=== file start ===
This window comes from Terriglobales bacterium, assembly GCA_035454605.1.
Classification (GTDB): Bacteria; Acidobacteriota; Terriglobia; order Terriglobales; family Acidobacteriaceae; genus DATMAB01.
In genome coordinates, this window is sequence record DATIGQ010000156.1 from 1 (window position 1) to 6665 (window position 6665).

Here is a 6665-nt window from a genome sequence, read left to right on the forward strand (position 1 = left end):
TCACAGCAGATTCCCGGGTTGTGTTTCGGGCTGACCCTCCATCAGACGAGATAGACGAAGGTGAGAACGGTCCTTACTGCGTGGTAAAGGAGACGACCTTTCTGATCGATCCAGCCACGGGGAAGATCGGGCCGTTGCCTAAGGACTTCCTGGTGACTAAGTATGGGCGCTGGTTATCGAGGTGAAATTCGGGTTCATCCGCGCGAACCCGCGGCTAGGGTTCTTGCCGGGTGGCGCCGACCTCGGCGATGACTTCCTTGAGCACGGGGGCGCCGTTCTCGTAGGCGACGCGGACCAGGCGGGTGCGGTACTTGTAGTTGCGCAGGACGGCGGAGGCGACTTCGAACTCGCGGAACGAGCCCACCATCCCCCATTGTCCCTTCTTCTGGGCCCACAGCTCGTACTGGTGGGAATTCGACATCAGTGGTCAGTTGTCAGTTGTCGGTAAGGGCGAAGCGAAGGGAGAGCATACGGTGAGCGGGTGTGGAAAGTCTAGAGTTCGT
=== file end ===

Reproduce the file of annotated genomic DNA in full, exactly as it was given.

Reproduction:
This window comes from Terriglobales bacterium, assembly GCA_035454605.1.
Classification (GTDB): Bacteria; Acidobacteriota; Terriglobia; order Terriglobales; family Acidobacteriaceae; genus DATMAB01.
In genome coordinates, this window is sequence record DATIGQ010000156.1 from 1 (window position 1) to 6665 (window position 6665).

Here is a 6665-nt window from a genome sequence, read left to right on the forward strand (position 1 = left end):
TCACAGCAGATTCCCGGGTTGTGTTTCGGGCTGACCCTCCATCAGACGAGATAGACGAAGGTGAGAACGGTCCTTACTGCGTGGTAAAGGAGACGACCTTTCTGATCGATCCAGCCACGGGGAAGATCGGGCCGTTGCCTAAGGACTTCCTGGTGACTAAGTATGGGCGCTGGTTATCGAGGTGAAATTCGGGTTCATCCGCGCGAACCCGCGGCTAGGGTTCTTGCCGGGTGGCGCCGACCTCGGCGATGACTTCCTTGAGCACGGGGGCGCCGTTCTCGTAGGCGACGCGGACCAGGCGGGTGCGGTACTTGTAGTTGCGCAGGACGGCGGAGGCGACTTCGAACTCGCGGAACGAGCCCACCATCCCCCATTGTCCCTTCTTCTGGGCCCACAGCTCGTACTGGTGGGAATTCGACATCAGTGGTCAGTTGTCAGTTGTCGGTAAGGGCGAAGCGAAGGGAGAGCATACGGTGAGCGGGTGTGGAAAGTCTAGAGTTCGT